Love and Family
<p class="p1">Certain homeowners seem blessed with the perfect space and personality to continue the old-fashioned tradition of Southern hospitality, all but abandoned in a world moving far too fast. Carol Moore Bray, still invites friends and acquaintances over for coffee and a little something sweet. When the weather’s right, they sip and snack on the screened-in back porch of her A. Hays Town-inspired home on Kara Bay. Kara Bay is the tidal marsh off the Old Calcasieu River, according to Bray.
<p class="p1">The view of the water and the I-210 Bridge is incredibly relaxing. Bray says the dock is her husband, Nathan’s, favorite fishing spot.
<p class="p1">“We built this house almost 21 years ago and it was supposed to be a way to enjoy life before we actually retired,” Bray said.
<p class="p1">The two-story house with the large third story loft, accessed by a spiral staircase, is approximately 3,600 square feet. Tony Tomassi was contractor. This is the second Nathan and Carol Bray home designed by the late Talis Meijers.
<p class="p1">The Brays lived in New Orleans, where Bray could feed her appreciation of history, including how it influenced the architecture. The elements of the A. Hays Town style found in their home include antique-style brick, white-washed brick, wood floors, antique-style terra cotta (polished and polyurethaned to a high shine), high ceilings with reclaimed beams, archways, French doors, large windows throughout the house, porch swings and wooden rockers. The most distinctive feature of Town’s designs and the Bray home is how the structure is hard to separate from the surroundings.
<p class="p1">Bray grew up in an old house in Vernon parish. She liked the feel of a home that had been there for years and years. However, she wanted all the modern conveniences.
<p class="p1">“The china, not that we had a lot of fancy china,” she said with a grin, “would shake when you walked across the room.”
<p class="p1">Bray said that her parents and her in-laws passed along a deep-rooted tradition of faith. She credits that background, more than her material surroundings, for a sense of humor, including the willingness to laugh at herself and her knack for putting others at ease.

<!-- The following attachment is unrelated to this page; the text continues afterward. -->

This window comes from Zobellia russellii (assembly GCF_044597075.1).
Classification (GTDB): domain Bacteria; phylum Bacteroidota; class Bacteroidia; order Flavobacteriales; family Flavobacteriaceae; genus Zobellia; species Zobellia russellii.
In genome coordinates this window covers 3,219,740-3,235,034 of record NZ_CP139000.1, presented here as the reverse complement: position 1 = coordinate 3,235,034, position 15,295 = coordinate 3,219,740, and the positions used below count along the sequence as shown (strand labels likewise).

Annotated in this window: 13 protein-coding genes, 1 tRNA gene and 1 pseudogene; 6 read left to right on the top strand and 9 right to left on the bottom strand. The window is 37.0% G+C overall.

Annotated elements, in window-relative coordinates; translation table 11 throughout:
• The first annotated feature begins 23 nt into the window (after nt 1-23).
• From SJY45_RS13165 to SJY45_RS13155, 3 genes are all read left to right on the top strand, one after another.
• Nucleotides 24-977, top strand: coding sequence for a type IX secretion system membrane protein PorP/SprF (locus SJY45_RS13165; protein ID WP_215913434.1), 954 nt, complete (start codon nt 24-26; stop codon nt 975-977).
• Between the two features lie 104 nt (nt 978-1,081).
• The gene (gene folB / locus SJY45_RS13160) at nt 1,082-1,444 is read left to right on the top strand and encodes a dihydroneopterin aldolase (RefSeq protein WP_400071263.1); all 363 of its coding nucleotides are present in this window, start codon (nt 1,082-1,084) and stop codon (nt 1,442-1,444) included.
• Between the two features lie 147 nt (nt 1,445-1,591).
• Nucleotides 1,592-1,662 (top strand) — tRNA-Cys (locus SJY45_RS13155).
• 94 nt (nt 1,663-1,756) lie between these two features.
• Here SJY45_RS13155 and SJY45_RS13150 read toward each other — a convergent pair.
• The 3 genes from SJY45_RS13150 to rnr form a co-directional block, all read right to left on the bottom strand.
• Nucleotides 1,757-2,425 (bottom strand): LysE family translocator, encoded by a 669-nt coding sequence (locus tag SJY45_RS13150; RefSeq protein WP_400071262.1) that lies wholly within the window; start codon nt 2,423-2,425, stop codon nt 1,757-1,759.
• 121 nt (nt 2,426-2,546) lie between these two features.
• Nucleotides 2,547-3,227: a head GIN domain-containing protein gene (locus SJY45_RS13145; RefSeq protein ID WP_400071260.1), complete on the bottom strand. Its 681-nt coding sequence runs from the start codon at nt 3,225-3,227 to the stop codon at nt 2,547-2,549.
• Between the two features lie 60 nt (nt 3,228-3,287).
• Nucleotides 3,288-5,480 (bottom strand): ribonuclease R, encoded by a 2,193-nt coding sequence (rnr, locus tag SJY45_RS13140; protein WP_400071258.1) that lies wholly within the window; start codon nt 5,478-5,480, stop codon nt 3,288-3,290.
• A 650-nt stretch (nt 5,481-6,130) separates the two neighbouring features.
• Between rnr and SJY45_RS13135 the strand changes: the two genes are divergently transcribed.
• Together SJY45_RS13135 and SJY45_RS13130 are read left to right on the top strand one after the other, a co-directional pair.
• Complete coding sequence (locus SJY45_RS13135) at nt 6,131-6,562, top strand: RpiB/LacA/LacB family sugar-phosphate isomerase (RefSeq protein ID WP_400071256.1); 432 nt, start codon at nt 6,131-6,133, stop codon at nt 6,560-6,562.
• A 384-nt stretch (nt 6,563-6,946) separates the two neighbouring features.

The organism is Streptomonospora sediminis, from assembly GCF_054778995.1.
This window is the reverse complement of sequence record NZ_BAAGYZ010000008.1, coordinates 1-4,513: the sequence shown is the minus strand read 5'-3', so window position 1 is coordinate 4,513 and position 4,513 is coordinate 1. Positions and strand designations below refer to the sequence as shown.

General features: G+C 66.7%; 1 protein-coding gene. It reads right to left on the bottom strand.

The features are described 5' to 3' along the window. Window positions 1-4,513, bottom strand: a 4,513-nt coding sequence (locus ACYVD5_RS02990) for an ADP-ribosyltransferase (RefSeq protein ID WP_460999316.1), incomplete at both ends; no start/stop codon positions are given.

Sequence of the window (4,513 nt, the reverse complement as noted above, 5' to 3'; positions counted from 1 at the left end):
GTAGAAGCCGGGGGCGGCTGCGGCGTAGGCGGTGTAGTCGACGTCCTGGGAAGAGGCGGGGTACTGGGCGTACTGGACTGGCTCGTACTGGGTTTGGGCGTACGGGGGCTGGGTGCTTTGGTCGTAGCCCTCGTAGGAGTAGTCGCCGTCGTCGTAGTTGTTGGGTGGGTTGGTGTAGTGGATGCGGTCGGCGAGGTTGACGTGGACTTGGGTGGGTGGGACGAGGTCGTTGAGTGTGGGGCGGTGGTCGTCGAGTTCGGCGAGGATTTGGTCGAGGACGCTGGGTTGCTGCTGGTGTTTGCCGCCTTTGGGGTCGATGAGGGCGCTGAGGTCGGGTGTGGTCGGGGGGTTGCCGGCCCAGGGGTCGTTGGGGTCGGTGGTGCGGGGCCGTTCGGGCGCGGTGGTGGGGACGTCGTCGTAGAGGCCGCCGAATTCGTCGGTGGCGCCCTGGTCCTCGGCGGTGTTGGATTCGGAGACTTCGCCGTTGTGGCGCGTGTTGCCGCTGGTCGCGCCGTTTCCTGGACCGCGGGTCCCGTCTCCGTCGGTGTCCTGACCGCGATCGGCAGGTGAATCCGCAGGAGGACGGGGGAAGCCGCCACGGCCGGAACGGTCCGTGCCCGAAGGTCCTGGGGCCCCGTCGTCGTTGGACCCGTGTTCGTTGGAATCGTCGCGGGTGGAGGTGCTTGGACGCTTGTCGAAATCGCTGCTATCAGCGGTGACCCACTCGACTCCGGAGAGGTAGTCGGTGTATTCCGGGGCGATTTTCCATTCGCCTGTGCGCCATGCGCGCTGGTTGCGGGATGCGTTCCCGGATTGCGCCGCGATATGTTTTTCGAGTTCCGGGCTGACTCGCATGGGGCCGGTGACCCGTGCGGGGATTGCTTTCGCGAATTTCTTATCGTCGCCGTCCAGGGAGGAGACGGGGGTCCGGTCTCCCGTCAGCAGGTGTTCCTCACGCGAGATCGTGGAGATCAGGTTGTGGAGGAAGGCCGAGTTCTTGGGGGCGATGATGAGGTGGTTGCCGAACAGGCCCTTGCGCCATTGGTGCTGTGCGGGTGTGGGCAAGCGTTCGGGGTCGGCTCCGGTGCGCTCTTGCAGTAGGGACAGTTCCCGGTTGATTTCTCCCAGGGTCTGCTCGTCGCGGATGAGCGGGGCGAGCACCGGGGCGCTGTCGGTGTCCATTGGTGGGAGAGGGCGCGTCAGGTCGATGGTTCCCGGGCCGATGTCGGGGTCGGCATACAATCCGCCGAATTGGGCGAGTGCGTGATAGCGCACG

<p class="p1">She collected roosters “before roosters were cool.” She did what many homeowners dream of doing as they struggle to place existing furnishings in a room for which they were not purchased. She started with the furniture arrangement she preferred and then decided where the walls and fireplaces would go.
<p class="p1">The house can be described as traditional and comfortable, furnishings and walls are earthy, natural colors. Keepsakes include an Easter decoration, a sculpture of the three crosses on Golgotha by Nathan’s father, the late Nathan Bray, Senior. The piano on which Nathan’s mother and daughter learned to play is in the foyer. Upstairs is a rocker from Carol’s mother’s home.
<p class="p1">Carol has purchased art from antique stores. She displays local art by Sue Zimmerman. But the most delightful element of the house is the display of items collected during business trips, mission trips and fun getaways: For instance, a paper dragon from China is suspended across the ceiling of the family room. Brightly painted wooden birds from Mexico perch suspended from the family room’s wooden beams. A painted paddle purchased in Brazil, a Moroccan wool rug weaved in the Atlas Mountains and a hand woven tapestry purchased in Belgium are sweet reminders of the places this family has visited.
<p class="p1">“I am so blessed,” said Bray.
<p class="p1">When asked what makes her house a home, she is quick to answer: “Love and family.”